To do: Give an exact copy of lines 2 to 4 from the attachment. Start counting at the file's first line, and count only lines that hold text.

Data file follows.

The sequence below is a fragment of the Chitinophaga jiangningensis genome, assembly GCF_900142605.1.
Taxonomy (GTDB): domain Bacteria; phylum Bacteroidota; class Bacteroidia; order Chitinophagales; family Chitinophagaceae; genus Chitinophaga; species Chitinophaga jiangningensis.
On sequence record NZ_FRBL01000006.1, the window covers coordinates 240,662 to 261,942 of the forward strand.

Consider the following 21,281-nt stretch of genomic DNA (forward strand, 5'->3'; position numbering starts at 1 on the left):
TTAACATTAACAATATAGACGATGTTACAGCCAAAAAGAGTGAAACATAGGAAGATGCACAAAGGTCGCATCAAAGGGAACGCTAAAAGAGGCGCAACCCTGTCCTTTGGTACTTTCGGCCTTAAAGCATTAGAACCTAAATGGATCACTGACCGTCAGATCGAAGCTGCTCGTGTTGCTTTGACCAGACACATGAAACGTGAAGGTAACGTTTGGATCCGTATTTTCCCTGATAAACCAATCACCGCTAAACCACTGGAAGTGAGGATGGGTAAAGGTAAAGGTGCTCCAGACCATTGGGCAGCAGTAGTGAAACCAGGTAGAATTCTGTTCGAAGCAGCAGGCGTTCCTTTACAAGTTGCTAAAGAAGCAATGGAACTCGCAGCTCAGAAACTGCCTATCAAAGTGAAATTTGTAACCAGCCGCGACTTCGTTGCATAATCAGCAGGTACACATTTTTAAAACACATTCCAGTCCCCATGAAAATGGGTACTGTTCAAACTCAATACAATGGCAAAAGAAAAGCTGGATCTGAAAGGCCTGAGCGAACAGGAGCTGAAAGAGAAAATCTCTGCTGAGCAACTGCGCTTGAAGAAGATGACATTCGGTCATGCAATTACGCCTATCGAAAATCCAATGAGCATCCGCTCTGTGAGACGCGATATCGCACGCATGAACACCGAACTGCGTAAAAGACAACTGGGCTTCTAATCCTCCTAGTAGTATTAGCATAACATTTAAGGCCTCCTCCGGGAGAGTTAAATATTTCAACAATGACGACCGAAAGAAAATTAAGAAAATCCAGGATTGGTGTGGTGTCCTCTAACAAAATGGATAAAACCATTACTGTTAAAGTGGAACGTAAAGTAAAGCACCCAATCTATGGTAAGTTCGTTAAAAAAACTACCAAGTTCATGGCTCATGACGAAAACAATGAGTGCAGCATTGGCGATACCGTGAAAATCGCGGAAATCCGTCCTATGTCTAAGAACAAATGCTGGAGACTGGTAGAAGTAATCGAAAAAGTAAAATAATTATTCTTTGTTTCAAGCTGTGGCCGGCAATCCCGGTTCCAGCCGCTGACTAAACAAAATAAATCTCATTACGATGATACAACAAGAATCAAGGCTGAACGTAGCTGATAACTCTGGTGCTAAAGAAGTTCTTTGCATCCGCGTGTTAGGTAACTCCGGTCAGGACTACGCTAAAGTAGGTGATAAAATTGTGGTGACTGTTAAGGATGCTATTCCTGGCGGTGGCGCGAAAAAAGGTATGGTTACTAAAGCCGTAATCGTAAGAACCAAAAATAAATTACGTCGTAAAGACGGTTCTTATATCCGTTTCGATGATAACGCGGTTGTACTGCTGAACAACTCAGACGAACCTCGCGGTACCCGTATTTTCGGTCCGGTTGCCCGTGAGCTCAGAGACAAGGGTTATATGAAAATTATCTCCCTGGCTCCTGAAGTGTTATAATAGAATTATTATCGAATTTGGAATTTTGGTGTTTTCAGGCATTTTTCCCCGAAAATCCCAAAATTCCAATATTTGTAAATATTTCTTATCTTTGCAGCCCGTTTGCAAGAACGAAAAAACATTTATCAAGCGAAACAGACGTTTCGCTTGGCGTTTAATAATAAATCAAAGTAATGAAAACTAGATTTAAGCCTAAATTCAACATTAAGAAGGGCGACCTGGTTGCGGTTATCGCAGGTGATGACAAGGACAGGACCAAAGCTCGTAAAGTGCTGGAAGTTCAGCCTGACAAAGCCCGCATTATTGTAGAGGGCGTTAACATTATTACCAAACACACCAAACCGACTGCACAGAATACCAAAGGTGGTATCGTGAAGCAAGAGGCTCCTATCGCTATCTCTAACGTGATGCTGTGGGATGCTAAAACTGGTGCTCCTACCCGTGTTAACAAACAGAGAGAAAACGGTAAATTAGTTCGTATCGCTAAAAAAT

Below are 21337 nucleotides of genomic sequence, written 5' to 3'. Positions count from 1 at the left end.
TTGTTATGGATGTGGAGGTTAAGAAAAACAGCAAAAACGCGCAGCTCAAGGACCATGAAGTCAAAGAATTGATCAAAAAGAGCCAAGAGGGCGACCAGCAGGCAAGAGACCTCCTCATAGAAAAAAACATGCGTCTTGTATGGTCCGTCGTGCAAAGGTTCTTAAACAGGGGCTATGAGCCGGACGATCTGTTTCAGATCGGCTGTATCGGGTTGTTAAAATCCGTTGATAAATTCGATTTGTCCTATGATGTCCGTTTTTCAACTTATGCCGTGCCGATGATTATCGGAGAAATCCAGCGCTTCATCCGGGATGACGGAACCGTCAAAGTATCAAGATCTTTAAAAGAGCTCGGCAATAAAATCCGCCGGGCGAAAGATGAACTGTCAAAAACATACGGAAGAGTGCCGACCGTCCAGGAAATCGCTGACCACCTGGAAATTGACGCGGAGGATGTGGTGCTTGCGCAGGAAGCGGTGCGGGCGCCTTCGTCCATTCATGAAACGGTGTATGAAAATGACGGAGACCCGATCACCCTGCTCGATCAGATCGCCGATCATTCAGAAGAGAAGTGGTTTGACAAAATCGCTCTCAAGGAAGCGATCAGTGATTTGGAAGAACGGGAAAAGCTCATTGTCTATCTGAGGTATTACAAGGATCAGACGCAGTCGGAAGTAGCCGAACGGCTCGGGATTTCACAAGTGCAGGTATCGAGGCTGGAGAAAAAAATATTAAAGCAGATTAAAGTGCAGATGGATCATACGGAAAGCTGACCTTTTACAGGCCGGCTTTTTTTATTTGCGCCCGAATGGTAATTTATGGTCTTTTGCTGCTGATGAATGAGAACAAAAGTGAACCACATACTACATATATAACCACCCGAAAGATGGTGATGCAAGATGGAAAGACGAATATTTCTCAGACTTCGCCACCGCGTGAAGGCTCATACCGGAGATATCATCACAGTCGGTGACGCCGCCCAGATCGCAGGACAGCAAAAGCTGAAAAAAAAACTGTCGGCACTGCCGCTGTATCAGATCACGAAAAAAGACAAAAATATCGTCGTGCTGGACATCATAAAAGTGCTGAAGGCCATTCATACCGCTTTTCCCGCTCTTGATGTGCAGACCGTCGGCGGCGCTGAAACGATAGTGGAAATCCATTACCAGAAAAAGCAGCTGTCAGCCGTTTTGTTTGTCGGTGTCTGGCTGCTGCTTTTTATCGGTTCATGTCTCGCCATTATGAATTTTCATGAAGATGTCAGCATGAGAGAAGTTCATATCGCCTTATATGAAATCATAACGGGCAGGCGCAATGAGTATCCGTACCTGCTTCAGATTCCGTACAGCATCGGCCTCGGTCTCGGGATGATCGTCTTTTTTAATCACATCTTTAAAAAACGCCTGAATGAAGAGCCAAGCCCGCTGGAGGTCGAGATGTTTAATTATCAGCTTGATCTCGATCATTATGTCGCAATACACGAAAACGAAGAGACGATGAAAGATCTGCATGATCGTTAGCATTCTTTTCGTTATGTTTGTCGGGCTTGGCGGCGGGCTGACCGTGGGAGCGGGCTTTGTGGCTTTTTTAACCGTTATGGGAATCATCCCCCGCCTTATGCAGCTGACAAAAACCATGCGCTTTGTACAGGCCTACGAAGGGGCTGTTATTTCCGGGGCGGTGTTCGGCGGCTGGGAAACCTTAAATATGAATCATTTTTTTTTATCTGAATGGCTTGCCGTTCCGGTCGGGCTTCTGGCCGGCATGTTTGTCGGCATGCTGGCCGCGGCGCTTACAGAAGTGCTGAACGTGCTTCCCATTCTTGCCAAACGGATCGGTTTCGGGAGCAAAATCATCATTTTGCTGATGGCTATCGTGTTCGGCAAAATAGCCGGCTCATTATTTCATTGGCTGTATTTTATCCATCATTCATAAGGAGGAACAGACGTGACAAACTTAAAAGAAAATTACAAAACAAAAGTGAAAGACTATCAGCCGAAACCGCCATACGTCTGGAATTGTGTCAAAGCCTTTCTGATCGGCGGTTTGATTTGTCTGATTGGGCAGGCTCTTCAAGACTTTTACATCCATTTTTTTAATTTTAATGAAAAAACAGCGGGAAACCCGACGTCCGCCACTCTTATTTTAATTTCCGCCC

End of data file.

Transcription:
Taxonomy (GTDB): domain Bacteria; phylum Bacteroidota; class Bacteroidia; order Chitinophagales; family Chitinophagaceae; genus Chitinophaga; species Chitinophaga jiangningensis.
On sequence record NZ_FRBL01000006.1, the window covers coordinates 240,662 to 261,942 of the forward strand.

Consider the following 21,281-nt stretch of genomic DNA (forward strand, 5'->3'; position numbering starts at 1 on the left):